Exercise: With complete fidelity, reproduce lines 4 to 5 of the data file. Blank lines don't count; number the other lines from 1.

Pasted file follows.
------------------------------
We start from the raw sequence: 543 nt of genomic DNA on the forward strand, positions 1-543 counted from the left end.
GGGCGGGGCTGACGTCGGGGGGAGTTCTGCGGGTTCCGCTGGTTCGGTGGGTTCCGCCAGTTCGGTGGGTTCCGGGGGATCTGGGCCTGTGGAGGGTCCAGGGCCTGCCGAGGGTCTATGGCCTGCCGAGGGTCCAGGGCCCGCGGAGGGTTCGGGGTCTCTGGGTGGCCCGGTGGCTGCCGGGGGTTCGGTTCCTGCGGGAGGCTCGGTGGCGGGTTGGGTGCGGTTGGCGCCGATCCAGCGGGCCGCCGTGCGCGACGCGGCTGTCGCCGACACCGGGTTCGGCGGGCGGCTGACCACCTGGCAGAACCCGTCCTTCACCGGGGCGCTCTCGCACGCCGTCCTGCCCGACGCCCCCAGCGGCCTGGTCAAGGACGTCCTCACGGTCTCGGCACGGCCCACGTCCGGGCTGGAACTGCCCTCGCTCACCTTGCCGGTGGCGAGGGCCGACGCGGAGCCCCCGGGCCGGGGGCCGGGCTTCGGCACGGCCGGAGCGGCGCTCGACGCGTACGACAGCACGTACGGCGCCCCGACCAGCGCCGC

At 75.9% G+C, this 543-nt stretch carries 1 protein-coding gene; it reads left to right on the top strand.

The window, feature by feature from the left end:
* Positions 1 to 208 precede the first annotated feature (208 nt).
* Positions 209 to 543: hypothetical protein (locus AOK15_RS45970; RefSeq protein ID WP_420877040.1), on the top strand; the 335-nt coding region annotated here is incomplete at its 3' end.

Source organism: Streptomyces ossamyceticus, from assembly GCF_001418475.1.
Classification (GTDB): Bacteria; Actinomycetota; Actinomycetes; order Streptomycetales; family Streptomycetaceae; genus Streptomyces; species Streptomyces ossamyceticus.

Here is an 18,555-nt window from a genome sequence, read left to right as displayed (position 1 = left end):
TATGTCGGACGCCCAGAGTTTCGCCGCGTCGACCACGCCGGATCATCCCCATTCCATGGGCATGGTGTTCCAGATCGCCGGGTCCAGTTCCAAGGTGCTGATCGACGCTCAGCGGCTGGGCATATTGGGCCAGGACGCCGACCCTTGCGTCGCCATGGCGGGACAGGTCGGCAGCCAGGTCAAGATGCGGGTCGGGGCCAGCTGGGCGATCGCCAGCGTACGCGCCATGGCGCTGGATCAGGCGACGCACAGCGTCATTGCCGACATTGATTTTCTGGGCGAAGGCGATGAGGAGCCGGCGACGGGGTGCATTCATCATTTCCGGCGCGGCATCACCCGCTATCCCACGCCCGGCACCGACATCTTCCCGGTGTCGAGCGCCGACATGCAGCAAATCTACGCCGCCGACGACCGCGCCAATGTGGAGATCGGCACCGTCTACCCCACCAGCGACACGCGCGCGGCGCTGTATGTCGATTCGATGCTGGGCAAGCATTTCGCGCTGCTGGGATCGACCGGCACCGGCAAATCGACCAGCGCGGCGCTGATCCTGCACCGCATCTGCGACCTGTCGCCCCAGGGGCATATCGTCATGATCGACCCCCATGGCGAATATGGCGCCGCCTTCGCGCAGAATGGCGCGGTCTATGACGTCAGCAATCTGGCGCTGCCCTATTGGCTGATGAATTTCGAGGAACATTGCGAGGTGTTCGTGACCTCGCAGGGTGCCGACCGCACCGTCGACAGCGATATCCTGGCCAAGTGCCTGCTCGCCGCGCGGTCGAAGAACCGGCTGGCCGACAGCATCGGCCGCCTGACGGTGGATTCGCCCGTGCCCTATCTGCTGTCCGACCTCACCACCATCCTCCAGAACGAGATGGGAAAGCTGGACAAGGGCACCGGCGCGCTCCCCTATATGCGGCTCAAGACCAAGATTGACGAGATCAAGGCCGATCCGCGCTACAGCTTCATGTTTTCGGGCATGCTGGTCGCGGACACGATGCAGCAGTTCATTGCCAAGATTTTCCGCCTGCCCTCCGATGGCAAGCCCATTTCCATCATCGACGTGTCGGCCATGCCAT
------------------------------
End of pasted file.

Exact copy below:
The window, feature by feature from the left end:
* Positions 1 to 208 precede the first annotated feature (208 nt).